For growing ranks of pagans, October 31 means a lot more than Halloween
A pagan altar constructed for Samhain, the pagan new year, which is October 31.
October 31st, 2011
09:54 AM ET

For growing ranks of pagans, October 31 means a lot more than Halloween

By Susanne Gargiulo, Special to CNN

As pumpkins, witches and faux cobwebs have taken over much of North America for Halloween, Clare Slaney-Davis is preparing an October 31 feast that some would consider much spookier, with table settings for her grandparents, a great-aunt and other relatives who have passed away.

As she and her living guests eat, they'll share stories and memories of loved ones they've lost.

The Christian debate over Halloween

Slaney-Davis, who is based in London, isn't preparing the feast for Halloween. Instead, she and pagans around the world are celebrating Samhain, the beginning of the pagan new year, a night when the veil between the worlds of the living and the dead is believed to be the thinnest of any time during the year.

That's why it's a night devoted to ancestors. "We honor them, and we recognize that we don't live in a world of people who are merely dead or alive," says Slaney-Davis, 46. "Ancestors are central to us."

Along with the Catholic holiday All Saints' Day, Samhain is considered an ancient forerunner of Halloween. Samhain began as a Celtic celebration marking the end of harvest and the beginning of winter's hardship.

Today, pagans play down the Halloween-Samhain connection. But the growing popularity of the pagan new year in Europe and North America is part of what many experts say is a global revival of paganism.

Slaney-Davis, who trained as a witch and a druid, says her religion has nothing to do with ghosts and ghouls. "To me, being a pagan means being in divine balance with nature and being responsible for my actions," she says. "I understand that my behavior has an effect on people I don't even know exist. It is not a theology of perfection but one of belonging."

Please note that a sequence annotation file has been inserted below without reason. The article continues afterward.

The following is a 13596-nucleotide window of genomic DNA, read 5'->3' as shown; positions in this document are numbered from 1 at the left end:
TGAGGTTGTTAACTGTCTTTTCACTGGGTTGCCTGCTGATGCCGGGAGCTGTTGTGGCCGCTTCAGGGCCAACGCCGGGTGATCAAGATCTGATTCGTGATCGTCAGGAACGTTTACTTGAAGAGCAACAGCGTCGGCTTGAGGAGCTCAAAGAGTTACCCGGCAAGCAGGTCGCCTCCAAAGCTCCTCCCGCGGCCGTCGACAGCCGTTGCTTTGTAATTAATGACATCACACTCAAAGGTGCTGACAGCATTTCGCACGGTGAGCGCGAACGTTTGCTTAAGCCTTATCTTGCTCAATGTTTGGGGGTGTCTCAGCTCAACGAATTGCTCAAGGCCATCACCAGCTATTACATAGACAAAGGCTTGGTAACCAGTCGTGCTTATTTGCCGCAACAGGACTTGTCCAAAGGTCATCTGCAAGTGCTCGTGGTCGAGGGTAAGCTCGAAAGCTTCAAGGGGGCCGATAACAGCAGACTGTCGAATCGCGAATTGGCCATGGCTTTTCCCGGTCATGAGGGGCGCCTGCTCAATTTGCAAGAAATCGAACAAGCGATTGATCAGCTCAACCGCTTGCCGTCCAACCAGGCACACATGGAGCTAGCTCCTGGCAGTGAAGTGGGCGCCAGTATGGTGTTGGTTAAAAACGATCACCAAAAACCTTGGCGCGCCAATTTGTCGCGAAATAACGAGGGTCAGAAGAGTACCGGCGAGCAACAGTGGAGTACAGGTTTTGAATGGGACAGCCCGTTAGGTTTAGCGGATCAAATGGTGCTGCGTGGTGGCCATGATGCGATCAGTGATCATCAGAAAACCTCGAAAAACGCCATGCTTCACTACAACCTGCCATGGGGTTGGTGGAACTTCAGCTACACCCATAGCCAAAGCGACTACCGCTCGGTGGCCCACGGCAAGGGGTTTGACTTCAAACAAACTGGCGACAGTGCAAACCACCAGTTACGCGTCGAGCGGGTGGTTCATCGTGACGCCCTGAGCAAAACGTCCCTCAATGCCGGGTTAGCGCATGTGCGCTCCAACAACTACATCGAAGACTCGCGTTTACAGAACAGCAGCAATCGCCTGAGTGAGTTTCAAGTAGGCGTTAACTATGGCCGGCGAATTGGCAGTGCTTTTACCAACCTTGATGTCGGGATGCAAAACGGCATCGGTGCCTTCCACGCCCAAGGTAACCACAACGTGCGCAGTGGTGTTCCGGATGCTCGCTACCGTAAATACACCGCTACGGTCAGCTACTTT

Over-the-top jack-o'-lanterns

But it is a theology that's gaining ground. According to the 2008 American Religious Identification Survey, the number of members of "other religions" or "new religious movements," categories that include pagans, more than doubled between 1990 and 2008, to 2.8 million.

The survey, conducted byTrinity College in Connecticut, reported that the numbers of Wiccans and neo-pagans had also doubled in that time.

Contemporary pagan religions like Wicca and druidism are considered neo-pagan movements.

"(Paganism) is one of the fastest growing religions in the world," says Michael York, a retired religious scholar from Bath Spa University in the UK. "True numbers are impossible to come by because many people are wary to admit they are pagan, and reliable statistics just don't exist."

Movies that scare the people who scare us

While paganism covers a range of individual religious groups, including Wicca, druidism, and shamanism, they're bound by some common denominators, such as roots in ancient, pre-Christian beliefs, and their view of nature and the whole physical world as sacred.

"In traditional religions you have a conflict between God and nature," says York. "But for pagans, nature becomes the truest expression of the divine."

That, he says, is a big reason why paganism is seeing a revival: "If nothing else, because of the impending destruction of our environment, and our focus on finding a way to live in balance with nature."

Another key pagan belief is the freedom for each person to determine his or her own way to and view of the divine. "Paganism doesn't put restrictions on what you can and cannot believe," says Jason Pitzl-Waters, co-founder of the Pagan Newswire Collective and the pagan blog The Wild Hunt. "It grows out of an ethos that there isn't just one sacred way to understand the world."